The species' genomic change is about 2,000 times slower than in humans, making it a "molecular fossil", a team of US researchers said.
The new information has affected our understanding of flowering plants' evolution, they added.
The findings have been published in the open access journal BMC Biology.
The team from the universities of Indiana and Arkansas sequenced the mitochondrial genome of the species (Liriodendron tulipifera), only to discover it had one of the slowest silent mutation rates (a process that does not affect gene function).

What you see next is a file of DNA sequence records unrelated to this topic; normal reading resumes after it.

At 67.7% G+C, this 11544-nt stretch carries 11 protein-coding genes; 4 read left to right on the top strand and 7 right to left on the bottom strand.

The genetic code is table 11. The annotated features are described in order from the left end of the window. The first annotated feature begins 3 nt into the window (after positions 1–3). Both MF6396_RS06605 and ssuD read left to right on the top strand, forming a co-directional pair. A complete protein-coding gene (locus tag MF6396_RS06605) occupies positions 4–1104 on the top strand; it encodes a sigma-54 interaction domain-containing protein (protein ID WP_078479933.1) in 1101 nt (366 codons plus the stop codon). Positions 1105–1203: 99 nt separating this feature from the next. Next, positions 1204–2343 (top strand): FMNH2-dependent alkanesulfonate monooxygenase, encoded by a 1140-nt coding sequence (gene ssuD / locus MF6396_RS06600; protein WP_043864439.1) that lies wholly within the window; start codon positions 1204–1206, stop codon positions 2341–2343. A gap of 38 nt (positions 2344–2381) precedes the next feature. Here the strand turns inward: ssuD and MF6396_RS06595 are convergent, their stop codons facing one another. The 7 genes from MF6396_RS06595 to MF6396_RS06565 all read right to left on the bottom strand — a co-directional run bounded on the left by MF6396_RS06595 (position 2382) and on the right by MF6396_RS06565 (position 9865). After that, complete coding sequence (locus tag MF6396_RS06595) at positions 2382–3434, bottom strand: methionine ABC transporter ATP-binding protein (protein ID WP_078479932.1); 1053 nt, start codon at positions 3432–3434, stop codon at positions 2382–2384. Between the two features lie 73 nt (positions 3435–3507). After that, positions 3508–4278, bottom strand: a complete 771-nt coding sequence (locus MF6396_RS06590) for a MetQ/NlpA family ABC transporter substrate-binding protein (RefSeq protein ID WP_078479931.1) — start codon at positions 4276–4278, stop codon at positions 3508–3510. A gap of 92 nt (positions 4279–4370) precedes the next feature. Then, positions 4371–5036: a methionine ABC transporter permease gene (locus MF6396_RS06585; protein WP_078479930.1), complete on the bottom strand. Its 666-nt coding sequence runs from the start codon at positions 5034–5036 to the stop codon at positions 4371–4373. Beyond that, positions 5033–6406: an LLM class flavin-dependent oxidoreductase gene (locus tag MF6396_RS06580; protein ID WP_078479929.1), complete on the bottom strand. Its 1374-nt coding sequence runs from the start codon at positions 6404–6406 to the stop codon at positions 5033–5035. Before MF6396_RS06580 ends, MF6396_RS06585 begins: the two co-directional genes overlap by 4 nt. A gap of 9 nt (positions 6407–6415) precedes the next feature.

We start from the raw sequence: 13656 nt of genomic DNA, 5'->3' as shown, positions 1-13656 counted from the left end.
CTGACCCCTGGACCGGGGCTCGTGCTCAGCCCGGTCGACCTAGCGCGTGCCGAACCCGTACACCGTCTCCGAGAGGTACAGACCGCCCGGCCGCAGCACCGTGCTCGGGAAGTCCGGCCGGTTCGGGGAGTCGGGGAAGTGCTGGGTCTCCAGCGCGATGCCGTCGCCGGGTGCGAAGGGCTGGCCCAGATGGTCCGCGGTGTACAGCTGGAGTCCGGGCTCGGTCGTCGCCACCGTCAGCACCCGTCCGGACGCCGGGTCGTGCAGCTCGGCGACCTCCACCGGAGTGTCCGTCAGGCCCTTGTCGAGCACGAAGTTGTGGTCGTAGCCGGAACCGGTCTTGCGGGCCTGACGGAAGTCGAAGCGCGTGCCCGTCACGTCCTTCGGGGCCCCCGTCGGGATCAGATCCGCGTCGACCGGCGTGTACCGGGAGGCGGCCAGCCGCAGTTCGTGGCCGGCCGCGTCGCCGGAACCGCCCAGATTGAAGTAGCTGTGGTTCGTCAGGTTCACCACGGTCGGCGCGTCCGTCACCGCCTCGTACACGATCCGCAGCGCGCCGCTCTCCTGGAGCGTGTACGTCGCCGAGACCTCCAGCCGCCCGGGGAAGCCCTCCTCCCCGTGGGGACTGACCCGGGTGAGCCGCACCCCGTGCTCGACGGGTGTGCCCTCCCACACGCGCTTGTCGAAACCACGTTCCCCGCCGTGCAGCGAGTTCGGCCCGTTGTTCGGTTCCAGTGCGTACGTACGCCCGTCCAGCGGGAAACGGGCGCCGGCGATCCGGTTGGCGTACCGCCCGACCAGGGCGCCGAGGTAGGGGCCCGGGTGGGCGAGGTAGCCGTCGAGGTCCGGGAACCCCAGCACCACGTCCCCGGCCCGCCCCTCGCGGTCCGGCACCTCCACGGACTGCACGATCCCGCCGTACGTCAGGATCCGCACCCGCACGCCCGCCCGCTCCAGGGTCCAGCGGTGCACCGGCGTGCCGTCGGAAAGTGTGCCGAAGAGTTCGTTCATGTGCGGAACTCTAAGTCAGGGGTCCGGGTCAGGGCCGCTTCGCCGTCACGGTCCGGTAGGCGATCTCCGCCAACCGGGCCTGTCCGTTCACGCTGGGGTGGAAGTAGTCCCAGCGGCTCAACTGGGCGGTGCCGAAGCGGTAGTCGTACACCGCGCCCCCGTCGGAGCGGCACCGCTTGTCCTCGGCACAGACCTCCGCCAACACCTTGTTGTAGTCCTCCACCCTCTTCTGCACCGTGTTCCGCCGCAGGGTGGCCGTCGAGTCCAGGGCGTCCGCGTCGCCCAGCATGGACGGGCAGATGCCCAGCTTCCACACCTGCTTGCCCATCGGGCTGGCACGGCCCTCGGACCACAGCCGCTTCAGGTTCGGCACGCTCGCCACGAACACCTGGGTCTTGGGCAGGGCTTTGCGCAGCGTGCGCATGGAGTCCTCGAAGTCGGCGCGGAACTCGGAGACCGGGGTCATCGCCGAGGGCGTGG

They added that the sequencing showed that many of the genes that had been lost during 200 million years of flowering plants' (angiosperms) evolution had been preserved.
"Based on this, it appears that the genome has been more-or-less frozen in time for millions and millions of years," explained co-author Prof Jeffrey Palmer.
Continue reading Tulip tree's genome is 'molecular fossil'